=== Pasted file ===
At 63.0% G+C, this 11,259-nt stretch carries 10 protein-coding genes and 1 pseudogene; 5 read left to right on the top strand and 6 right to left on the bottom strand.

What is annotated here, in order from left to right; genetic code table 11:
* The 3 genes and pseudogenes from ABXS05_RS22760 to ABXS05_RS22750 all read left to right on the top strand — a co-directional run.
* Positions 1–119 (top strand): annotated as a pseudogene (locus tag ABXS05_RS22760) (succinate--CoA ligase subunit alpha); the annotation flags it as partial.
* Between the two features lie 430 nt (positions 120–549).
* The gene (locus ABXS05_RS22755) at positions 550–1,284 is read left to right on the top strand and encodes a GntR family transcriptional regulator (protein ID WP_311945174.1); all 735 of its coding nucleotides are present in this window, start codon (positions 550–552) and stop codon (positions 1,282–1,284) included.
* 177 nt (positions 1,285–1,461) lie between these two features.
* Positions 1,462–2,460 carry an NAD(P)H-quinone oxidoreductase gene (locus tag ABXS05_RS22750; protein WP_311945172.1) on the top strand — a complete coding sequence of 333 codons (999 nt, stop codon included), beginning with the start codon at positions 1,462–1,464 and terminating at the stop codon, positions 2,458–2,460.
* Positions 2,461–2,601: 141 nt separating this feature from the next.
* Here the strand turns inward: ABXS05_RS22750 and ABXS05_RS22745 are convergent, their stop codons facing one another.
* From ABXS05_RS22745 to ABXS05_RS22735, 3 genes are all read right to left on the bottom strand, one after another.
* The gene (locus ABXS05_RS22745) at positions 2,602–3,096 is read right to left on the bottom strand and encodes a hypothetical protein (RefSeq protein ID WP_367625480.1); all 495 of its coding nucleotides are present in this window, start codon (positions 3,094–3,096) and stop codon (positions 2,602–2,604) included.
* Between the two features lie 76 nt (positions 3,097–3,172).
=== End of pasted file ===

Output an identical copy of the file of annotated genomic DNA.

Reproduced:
At 63.0% G+C, this 11,259-nt stretch carries 10 protein-coding genes and 1 pseudogene; 5 read left to right on the top strand and 6 right to left on the bottom strand.

What is annotated here, in order from left to right; genetic code table 11:
* The 3 genes and pseudogenes from ABXS05_RS22760 to ABXS05_RS22750 all read left to right on the top strand — a co-directional run.
* Positions 1–119 (top strand): annotated as a pseudogene (locus tag ABXS05_RS22760) (succinate--CoA ligase subunit alpha); the annotation flags it as partial.
* Between the two features lie 430 nt (positions 120–549).
* The gene (locus ABXS05_RS22755) at positions 550–1,284 is read left to right on the top strand and encodes a GntR family transcriptional regulator (protein ID WP_311945174.1); all 735 of its coding nucleotides are present in this window, start codon (positions 550–552) and stop codon (positions 1,282–1,284) included.
* 177 nt (positions 1,285–1,461) lie between these two features.
* Positions 1,462–2,460 carry an NAD(P)H-quinone oxidoreductase gene (locus tag ABXS05_RS22750; protein WP_311945172.1) on the top strand — a complete coding sequence of 333 codons (999 nt, stop codon included), beginning with the start codon at positions 1,462–1,464 and terminating at the stop codon, positions 2,458–2,460.
* Positions 2,461–2,601: 141 nt separating this feature from the next.
* Here the strand turns inward: ABXS05_RS22750 and ABXS05_RS22745 are convergent, their stop codons facing one another.
* From ABXS05_RS22745 to ABXS05_RS22735, 3 genes are all read right to left on the bottom strand, one after another.
* The gene (locus ABXS05_RS22745) at positions 2,602–3,096 is read right to left on the bottom strand and encodes a hypothetical protein (RefSeq protein ID WP_367625480.1); all 495 of its coding nucleotides are present in this window, start codon (positions 3,094–3,096) and stop codon (positions 2,602–2,604) included.
* Between the two features lie 76 nt (positions 3,097–3,172).